It was 30 years after the Black Death, that the wool trade sufficiently recovered to allow for weavers and well-to-do merchants to start the building of the present, perpendicular St. Mary the Virgin church. The chancel window and walls being built from the razed remains of an earllier church, dedicated to St. Andrew.
In 1485 the building was enlarged, the chancel rebuilt, the nave heightened and added to the building was the clerestory with a hammerbeam roof.
An architect’s report from 1961 states “the present condition of this magnificent building is rather poor and restoration was started in 1965 and was only finished recently (2010).
The rood screen was erected in he early 16 century with 16 figures, including St. William of Norwich (a small boy working in the Cathedral Priory, he was murdered, his corpse found in Thorpe Wood in 1144), St. Wilgefortis, legend tells us that Portugal’s King’s daughter, having vowed virginity, grew a beard and the St. Andrew saltire.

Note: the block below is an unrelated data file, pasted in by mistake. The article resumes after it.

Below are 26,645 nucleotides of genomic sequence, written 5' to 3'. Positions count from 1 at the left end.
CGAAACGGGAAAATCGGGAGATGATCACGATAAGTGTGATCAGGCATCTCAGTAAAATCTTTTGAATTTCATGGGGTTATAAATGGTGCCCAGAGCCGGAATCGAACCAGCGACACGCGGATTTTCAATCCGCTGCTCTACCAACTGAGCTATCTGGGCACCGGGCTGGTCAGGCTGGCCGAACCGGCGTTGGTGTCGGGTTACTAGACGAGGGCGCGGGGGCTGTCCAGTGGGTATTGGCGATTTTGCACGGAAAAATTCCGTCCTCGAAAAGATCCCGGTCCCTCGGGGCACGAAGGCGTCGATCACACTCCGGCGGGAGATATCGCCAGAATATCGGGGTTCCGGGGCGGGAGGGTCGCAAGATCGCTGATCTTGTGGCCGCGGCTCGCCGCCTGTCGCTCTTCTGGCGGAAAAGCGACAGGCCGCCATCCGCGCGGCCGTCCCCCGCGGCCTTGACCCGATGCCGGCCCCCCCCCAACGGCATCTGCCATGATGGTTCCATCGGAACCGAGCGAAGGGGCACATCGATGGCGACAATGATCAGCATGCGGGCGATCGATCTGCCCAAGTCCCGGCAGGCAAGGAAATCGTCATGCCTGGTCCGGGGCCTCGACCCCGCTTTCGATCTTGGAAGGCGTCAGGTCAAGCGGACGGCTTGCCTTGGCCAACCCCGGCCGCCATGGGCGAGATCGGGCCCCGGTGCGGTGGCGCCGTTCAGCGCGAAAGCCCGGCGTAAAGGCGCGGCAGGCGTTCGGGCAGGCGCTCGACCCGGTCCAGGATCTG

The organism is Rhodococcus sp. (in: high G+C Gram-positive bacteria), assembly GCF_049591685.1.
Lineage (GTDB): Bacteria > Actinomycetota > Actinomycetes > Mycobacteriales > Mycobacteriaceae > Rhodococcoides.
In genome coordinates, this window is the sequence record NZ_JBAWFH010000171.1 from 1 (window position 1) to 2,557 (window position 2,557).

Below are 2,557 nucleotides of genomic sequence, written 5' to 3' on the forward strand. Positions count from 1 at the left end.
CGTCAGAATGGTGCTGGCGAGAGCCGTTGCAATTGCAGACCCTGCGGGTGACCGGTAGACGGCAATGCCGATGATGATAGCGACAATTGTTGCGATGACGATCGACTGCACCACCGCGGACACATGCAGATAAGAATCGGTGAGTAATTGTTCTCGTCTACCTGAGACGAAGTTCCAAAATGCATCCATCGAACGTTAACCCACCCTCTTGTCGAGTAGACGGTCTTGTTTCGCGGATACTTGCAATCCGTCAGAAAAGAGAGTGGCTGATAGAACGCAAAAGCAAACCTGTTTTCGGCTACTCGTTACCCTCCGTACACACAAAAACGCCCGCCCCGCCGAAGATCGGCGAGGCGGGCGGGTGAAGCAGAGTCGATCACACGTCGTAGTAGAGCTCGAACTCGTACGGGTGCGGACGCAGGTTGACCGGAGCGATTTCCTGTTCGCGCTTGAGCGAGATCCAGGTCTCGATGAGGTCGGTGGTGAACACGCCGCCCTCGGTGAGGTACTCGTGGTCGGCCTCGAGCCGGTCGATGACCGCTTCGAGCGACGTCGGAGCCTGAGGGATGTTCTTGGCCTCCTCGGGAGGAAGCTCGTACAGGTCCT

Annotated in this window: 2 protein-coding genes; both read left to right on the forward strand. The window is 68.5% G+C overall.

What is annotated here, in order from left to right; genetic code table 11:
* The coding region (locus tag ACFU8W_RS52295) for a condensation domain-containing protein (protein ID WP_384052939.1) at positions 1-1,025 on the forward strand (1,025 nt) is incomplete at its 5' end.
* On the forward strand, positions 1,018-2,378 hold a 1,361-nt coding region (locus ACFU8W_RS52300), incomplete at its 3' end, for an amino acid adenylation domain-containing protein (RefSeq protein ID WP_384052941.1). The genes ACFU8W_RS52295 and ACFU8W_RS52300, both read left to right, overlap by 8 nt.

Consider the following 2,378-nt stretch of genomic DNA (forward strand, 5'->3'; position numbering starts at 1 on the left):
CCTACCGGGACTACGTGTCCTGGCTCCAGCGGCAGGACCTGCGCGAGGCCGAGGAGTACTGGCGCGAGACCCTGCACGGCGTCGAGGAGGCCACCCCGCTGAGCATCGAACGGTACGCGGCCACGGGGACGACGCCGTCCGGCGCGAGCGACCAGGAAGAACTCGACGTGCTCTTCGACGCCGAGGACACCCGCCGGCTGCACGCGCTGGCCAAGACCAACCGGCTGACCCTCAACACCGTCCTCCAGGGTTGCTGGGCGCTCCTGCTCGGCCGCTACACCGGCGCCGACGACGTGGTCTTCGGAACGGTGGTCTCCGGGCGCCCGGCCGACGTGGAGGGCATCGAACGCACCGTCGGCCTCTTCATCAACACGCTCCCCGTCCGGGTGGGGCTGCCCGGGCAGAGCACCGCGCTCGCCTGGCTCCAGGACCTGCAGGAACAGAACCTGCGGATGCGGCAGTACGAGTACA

By 1972 much of the paint and gilding of this marvelous screen was flaing away and conservation was started under the direction of Miss P. Plummer and funded by grants from the Council for the Care of Churches.
Parclose screens at the end of the north and south aisles are older by some hundred years. They retain exquisite fan vaulting, which can also be seen on the eastern face of the rood screen. Flowing lines and elaborate folded drapery of the Gothic style are discernible on the figures. There were probably two more screens on either side of the chancel, part of one fixture still remains in the arch where the organ is now situated.
St. Mary the Virgin is open on a daily basis to welcome everybody.
Donations are very welcome, a collection box is situated in the wall next to the door nearest to the tower.
More information can be found on the website of Norfolk Churches